The bottom line:  He made many false starts during which he screamed (I mean screamed) for my help; then kicked me out when I tried to help (too much pressure).  I offered to grab the bat and get it over with.  He vacillated on what type of container to use as he thought he needed a straight-edged lip because of the position of the bat.  I offered at least 3 Tupperware options.  He didn’t think they were big enough.  He wanted a towel, but decided he didn’t need it.  He wanted a flashlight (even though all the lights in the room were on) and promptly threw it to the floor when he saw the bat’s face after he’d pinned it to the wall with the coffee can.  Or should I say mangled? 

We both felt bad, but I didn’t realize exactly what was going on as my panicked husband kept screaming (I mean screaming—did I say that already?) for help; then kicking me out of the room because he had to capture the bat alone.  Like I said, it was “man up” time.

When he finally emerged from his office with the coffee can and its lid on tight and ran to tape it down, he wondered if we should put it in the freezer?  I said, well, no, even though Animal Control will freeze it to kill it and test its brain for rabies, I didn’t want to kill it.  Then… he said, he thought it was already dead.  He’d “kinda” dissected it with the coffee can rim.  Ugh.

We left the can with the bat on the front porch and the next morning, it was gone.  Apparently Animal Control had already picked it up.  I called them just to be sure they matched the right bat to the right house when they tested it. 

They asked if there had been any exposure because the State was no longer testing bats without cause, a new policy since our last bat. 

Yes, I thought there was exposure.  With two cats and dog (even though thoroughly vaccinated) and my husband and myself in the home, and a bat flying God-knew-where; yes, people, I thought there might be some exposure.  Yes, please test the bat and call me with the negative results so I can sleep at night until another bat gets lost.

But instead, the text with the results.  The bat was rabid.

Hence, a whole new world of info and choices and philosophical life debates opened up for us.

Here are a few factoids:

Did you know…

~ You cannot be tested for rabies unless your brain is frozen which means you are dead?

~ If you have a symptom of rabies (which includes headaches and stress/anxiety), it is too late for treatment; you will die.

~ Rabies symptoms normally appear 9 days to 8 weeks after exposure but might not appear for up to 7 years?

~ It is more common to find a rabid bat than a non-rabid bat?

~ Being bitten is not the only way to contract rabies; a mere splash of saliva into an open wound, a tear duct or wide-open screaming mouth (like my husband’s) is enough?

~ The treatment per person costs around $7,000 for a series of shots?

(Here’s probably more rabies information than you’ll ever want to know…)

Let’s just say after a number of intense and heated conversations (during which I was urged to abort the Bead & Button show), we decided not to do the treatment based upon the official recommendation of the county health department.  We were told our exposure was negligible. 

Apparently most bats only live about 6 hours after going rabid (which makes me want to do more research on that), so if it was flying around the night before, it probably wasn’t rabid… and my husband was sure it wasn’t hissing or spitting at him; just clicking that awful little chattering sound bats make.  He was wearing a baseball hat and his glasses although he did pale a little when I reminded him of his wide-open screaming mouth.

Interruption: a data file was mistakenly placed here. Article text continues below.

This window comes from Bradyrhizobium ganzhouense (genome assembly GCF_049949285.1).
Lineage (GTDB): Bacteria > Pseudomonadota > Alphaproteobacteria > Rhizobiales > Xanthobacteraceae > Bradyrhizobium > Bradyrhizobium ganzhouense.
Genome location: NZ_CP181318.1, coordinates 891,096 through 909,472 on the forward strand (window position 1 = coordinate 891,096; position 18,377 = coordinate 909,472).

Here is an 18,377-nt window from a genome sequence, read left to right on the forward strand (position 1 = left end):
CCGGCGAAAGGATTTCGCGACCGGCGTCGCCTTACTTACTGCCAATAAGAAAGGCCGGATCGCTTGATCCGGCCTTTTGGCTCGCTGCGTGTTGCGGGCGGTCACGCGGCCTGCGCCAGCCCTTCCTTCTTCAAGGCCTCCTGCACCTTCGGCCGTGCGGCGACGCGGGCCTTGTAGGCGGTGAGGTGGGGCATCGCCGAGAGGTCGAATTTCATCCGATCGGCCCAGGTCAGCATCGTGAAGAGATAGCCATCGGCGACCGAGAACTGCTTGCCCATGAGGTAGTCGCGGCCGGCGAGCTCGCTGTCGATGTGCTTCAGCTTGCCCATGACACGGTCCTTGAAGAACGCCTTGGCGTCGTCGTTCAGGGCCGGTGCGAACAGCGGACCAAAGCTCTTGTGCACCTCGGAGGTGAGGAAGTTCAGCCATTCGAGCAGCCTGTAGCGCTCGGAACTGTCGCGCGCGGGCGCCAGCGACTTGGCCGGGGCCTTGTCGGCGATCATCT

Still, after talking to the county health official (who does recommend people get treatment about once per month) and also talking to a biologist who works for a bat-proofing company and has come into contact with umpteen bats and has never had a vaccination or treatment, my husband was confident he wasn’t exposed. 

I pulled out my ace card.  What did his mother think he should do?  He said she agreed with him.  So, decision made.  No treatment.

My husband asked if I was coming home early; seems he had a headache for two days.  It might have been the stress, but he was now exhibiting the first two signs of rabies.  Turned out the lady from the county health department was also going to the Bead & Button show the next day, so I told him I had to stay and talk to her.  Which I did and I felt much better about our (lack of) exposure.  We also talked jewelry—bat jewelry. 

Which do you think would look better on a man-choker?

My husband’s headache is gone now (I’m home.) and we’ve scheduled the bat-proofing measures.  It can’t be soon enough for me.  But I am glad I did my shopping before the bill comes in.  J ~ JD here.

PS:  When my husband said he read this post and laughed, even though it was at his expense, I offered him a guest blog opportunity to tell his side of the story, and… we’ll see.  🙂

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3 Responses to Holy Bat Guano!

  1. Candace says:

    OMGsh. It does make you wonder why they are so attracted to your house. But then again, we may not know about the others. Glad you’re getting bat-proofed. You have Zuzu to consider! P.S. Did you say that humans can be immunized?

    • JD says:

      Hi Candace,

      Well, now that we’ve been dubbed with the first rabid bat of the season (possible because many are NOT being tested), it is amazing how many neighbors are sharing stories of bats in their homes, so… we do live close to the trail. Even though both our cats and ZuZu, the dog, had been vaccinated, they each had to get a booster shot immediately.

      In regard to humans, yes there is a vaccination available, but it is rarely used by the general public because of such low exposure combined with the fact that to be effective, one still has to go through a similar regimen of treatment; just a bit different concoction of whatever goes into the shots.

      Personally can’t wait for the house to be batproofed. My husband actually wanted to know why I hadn’t insisted on this years ago! Uh-huh.

      Thanks for your comment. ~ JD

  2. Pingback: Living With A Bat | Sit. Desk. Write.